Why are Cemeteries where they are?

To most of us, Chicago seems quite flat and for good reason.  Most of the city was once a giant lake bottom, a product of glaciation..  Glacial Lake Chicago was at its maximum about 12,500 years ago when it covered what is now the entire city of Chicago.

lakeAs a result, early cemeteries in low lakefront sand fared poorly.. Back in the 1800’s we buried our relatives where they lived, along the then lakefront and Chicago River, with mixed results.

The Tribune of 1897 state “..that all along both sides and partly under its present bed, from Market Street to Dearborn or State, bodies of early Chicagoans are thickly laid.” The Daily Democrat reported “Two coffins seen floating down the river (were) supposed to have been from some burying ground on the North Branch of the Wabansia Division.”

We soon realized newer cemeteries would do much better on higher ground. As an example, the many cemeteries along Clark street took advantage of the fact that Clark follows along an ancient geological feature named the “Graceland Spit”. Likewise, Rosehill Cemetery (AKA Roe’s Hill) sits on the “Rosehill Spit”.

SPIT
But wait, there’s more! Almost all the cemeteries farther west in the city and suburbs were built on spits, islands,and  moraines,  once the western shore of Lake Chicago. There is a reason for names like Blue Island, Ridgeland, Mount Forest, and Ridge Road. They all can be related to our “higher Ground” cemeteries.

The location of our first Chicago cemeteries were geological disasters because they were on the shifting, sand of the lakeshore or along the banks of the Chicago River.

The Tribune of 1897 state “..that all along both sides and partly under its present bed, from Market Street to Dearborn or State, bodies of early Chicagoans are thickly laid.” The Daily Democrat reported “Two coffins seen floating down the river (were) supposed to have been from some burying ground on the North Branch of the Wabansia Division.”

 The Chicago Tribune of 1897 described the  North  Side Cemetery 1835-1847 (also known as Chicago Avenue Cemetery)  “.. as a “most dismal place. There was nothing but sand and sand. After a windstorm, the bleak shore looked positively grewsome. The sands would be piled in little piles on some graves, while at the low places the coffins, sometime half showing their contents, would be exposed.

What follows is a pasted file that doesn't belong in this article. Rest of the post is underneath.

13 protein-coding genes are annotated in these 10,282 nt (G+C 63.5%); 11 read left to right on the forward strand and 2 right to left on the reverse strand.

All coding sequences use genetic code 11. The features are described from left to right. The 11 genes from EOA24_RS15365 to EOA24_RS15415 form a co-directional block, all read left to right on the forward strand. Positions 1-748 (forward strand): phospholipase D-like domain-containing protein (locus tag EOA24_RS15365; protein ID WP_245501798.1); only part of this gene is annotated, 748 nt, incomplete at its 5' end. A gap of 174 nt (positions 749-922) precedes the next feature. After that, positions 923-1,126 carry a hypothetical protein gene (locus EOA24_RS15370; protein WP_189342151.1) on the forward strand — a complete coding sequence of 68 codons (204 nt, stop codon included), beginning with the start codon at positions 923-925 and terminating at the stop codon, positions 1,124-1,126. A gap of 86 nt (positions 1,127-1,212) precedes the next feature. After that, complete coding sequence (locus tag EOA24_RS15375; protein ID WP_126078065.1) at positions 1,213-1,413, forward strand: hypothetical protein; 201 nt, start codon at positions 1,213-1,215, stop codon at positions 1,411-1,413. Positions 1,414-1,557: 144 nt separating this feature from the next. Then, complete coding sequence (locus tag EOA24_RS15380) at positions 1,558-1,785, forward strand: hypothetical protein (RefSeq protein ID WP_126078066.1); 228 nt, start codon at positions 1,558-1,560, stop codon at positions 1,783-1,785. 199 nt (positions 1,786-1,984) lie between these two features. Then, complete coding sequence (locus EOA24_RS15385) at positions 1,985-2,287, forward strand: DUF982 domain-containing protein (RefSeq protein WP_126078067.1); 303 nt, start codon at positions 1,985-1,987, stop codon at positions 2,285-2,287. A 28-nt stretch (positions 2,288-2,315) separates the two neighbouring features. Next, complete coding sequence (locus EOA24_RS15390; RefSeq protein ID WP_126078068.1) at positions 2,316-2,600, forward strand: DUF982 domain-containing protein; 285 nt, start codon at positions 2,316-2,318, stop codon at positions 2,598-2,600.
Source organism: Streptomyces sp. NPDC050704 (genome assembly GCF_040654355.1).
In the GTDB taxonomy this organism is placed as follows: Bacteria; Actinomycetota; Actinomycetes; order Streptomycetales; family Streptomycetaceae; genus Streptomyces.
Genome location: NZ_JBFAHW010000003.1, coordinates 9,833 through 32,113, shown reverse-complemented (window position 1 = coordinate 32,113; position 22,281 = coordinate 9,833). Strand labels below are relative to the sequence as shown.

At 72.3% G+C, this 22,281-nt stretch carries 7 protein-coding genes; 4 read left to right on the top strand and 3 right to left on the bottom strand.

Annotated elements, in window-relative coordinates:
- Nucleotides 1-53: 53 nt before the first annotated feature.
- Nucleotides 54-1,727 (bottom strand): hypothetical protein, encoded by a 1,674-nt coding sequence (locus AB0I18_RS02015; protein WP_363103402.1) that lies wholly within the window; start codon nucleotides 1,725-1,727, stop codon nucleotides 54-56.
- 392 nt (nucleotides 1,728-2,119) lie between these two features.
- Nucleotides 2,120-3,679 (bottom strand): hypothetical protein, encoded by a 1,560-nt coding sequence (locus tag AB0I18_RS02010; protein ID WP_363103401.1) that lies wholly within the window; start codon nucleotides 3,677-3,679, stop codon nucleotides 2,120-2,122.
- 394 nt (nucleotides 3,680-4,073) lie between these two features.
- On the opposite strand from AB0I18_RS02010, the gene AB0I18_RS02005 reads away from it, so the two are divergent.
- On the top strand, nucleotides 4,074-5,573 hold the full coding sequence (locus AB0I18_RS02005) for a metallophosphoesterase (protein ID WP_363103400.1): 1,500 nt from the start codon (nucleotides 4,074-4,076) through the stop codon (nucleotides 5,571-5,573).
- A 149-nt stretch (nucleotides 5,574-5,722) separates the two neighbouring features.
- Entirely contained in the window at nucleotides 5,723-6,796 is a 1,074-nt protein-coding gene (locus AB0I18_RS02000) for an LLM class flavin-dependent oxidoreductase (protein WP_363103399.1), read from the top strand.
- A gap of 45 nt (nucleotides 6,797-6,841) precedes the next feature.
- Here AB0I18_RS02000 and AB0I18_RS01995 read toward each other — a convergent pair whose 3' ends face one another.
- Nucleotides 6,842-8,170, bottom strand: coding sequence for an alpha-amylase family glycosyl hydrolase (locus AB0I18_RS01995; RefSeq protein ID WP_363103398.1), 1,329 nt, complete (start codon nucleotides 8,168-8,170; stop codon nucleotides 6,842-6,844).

The reviews of City Cemetery in Lincoln park,  the successor to North Side Cemetery, were equally grim. .  The area east of the cemetery was described as being not much more than a “wide beach of sand, the shore line shifting with every storm.”  Accounts state that “ridges of sand held moisture to support some vegetation and much poison ivy grew in this area. There were occasional clumps of willows and scrub oaks, but was a desolate piece of land.”

 The potters field section of City Cemetery was described as  being on “the very lowest of land, and on the immediate borders of the slough, where the lake water constantly ebb and flows”  Souls buried there  at a cost of 1.50 each received little value.

 

Taking the High ground

Many of the Chicago area’s trails and roads follow some of the ancient beach lines, moraines, ridges or sand spits. So, as new cemeteries were established in the Chicago area, most sought higher ground taking advantage of this geology.

Graceland Spit,  a sandy finger of high ground surrounded on all sides by Lake Chicago,  was named after Graceland cemetery. Clark Street runs along it’s crest and at one time the spit extended 12 miles long and 1.5 miles widegraceland

 

The Rosehill Spit is also a high ridge of sand and glacial rock,  left in place by the receding Lake Chicago, which preceded the current Lake Michigan. It continued north of Devon Avenue following Ridge Avenue and through Evanston. Prior to the incorporation of Rosehill Cemetery in 1859, some of the land on this spit was known as Roe’s Hill. The Rosehill Spit is a cousin to the Wilmette Spit farther north.

rosehill

Green Bay Road in Glencoe follows the crest of the Highland Park moraine. The Deerfield moraine (Waukegan Road) separates the east and west forks of the North Branch of the Chicago River.

 

On the western shore of what once was Lake Chicago, we find a prominent ridge under or near Ridgeland Avenue in Oak Park, Narragansett Avenue,  Grosse Point Road and Carpenter Road. Mt Mayriv Cemetery, Mt. Olive Cemetery, Union Ridge Cemetery,  Cook County Cemetery at Dunning  and St Adalberts Catholic Cemetery all took advantage of this relatively  high ground as well as the Park Ridge moraine which crossed Milwaukee Avenue and Northwest Highway on into Niles and Park Ridge.

mt olive

The Oak Park Spit ran southwest toward the Des Plaines River from Chicago’s Galewood neighborhood to Roosevelt Road.  It became a path for travelers, site of Native American villages and burial grounds, as well as high ground for Forest Home, German Waldheim, and Concordia cemeteries.

The Blue Island morainic ridge was once surrounded by the waters of glacial Lake Chicago. It is 7 miles west of Lake Michigan,  extending from the Dan Ryan Woods (87th and Western) nearly six miles south to the Calumet Sag Channel in Blue Island. It is 672 above sea level and  91 feet above lake Michigan . Cemeteries in this area include Beverly Cemetery, 12000 S. Kedzie Avenue at 120th Street,  Blue Island Cemetery 127th (Burr Oak) and Highland,  Lincoln Cemetery and Oak Hill Cemetery at 11900 Kedzie Avenue and others. Four cemeteries located on Worth Island, and three other cemeteries are on Mt Forest island.

So, the moral of the story is that high ground is ideal for cemeteries,  well remembering the terms “high and dry” and “always take the high ground”. Thanks for reading!

3 thoughts on “Why are Cemeteries where they are?”

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